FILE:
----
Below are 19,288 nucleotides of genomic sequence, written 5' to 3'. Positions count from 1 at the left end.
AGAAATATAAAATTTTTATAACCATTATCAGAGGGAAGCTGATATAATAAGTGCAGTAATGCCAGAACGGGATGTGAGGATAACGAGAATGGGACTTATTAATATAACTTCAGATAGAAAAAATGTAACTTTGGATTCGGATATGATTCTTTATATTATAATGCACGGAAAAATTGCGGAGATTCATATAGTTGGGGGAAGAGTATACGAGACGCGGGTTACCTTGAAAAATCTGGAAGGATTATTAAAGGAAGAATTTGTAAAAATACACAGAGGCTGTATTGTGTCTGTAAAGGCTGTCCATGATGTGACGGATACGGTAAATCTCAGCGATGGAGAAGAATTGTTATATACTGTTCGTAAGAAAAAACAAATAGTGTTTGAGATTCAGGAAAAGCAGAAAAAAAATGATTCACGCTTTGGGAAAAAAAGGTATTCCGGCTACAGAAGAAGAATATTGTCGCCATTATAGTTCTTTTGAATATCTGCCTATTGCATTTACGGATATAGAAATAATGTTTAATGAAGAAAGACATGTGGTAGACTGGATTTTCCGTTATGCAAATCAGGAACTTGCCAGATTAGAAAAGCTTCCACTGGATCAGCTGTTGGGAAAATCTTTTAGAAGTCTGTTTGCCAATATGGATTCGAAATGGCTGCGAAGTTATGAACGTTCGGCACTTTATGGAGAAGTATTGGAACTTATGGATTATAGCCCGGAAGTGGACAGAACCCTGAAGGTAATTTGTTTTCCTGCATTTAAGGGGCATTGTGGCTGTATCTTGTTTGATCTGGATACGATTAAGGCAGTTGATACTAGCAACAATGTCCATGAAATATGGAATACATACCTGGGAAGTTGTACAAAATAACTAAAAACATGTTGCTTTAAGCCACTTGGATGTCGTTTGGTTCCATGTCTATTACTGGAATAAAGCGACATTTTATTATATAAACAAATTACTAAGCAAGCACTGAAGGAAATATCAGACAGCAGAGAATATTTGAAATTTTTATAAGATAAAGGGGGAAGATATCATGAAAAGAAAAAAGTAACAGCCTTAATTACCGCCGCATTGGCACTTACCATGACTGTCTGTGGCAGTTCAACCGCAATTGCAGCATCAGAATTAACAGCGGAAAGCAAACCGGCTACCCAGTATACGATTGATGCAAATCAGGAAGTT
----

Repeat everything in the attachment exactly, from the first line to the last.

Below are 19,288 nucleotides of genomic sequence, written 5' to 3'. Positions count from 1 at the left end.
AGAAATATAAAATTTTTATAACCATTATCAGAGGGAAGCTGATATAATAAGTGCAGTAATGCCAGAACGGGATGTGAGGATAACGAGAATGGGACTTATTAATATAACTTCAGATAGAAAAAATGTAACTTTGGATTCGGATATGATTCTTTATATTATAATGCACGGAAAAATTGCGGAGATTCATATAGTTGGGGGAAGAGTATACGAGACGCGGGTTACCTTGAAAAATCTGGAAGGATTATTAAAGGAAGAATTTGTAAAAATACACAGAGGCTGTATTGTGTCTGTAAAGGCTGTCCATGATGTGACGGATACGGTAAATCTCAGCGATGGAGAAGAATTGTTATATACTGTTCGTAAGAAAAAACAAATAGTGTTTGAGATTCAGGAAAAGCAGAAAAAAAATGATTCACGCTTTGGGAAAAAAAGGTATTCCGGCTACAGAAGAAGAATATTGTCGCCATTATAGTTCTTTTGAATATCTGCCTATTGCATTTACGGATATAGAAATAATGTTTAATGAAGAAAGACATGTGGTAGACTGGATTTTCCGTTATGCAAATCAGGAACTTGCCAGATTAGAAAAGCTTCCACTGGATCAGCTGTTGGGAAAATCTTTTAGAAGTCTGTTTGCCAATATGGATTCGAAATGGCTGCGAAGTTATGAACGTTCGGCACTTTATGGAGAAGTATTGGAACTTATGGATTATAGCCCGGAAGTGGACAGAACCCTGAAGGTAATTTGTTTTCCTGCATTTAAGGGGCATTGTGGCTGTATCTTGTTTGATCTGGATACGATTAAGGCAGTTGATACTAGCAACAATGTCCATGAAATATGGAATACATACCTGGGAAGTTGTACAAAATAACTAAAAACATGTTGCTTTAAGCCACTTGGATGTCGTTTGGTTCCATGTCTATTACTGGAATAAAGCGACATTTTATTATATAAACAAATTACTAAGCAAGCACTGAAGGAAATATCAGACAGCAGAGAATATTTGAAATTTTTATAAGATAAAGGGGGAAGATATCATGAAAAGAAAAAAGTAACAGCCTTAATTACCGCCGCATTGGCACTTACCATGACTGTCTGTGGCAGTTCAACCGCAATTGCAGCATCAGAATTAACAGCGGAAAGCAAACCGGCTACCCAGTATACGATTGATGCAAATCAGGAAGTT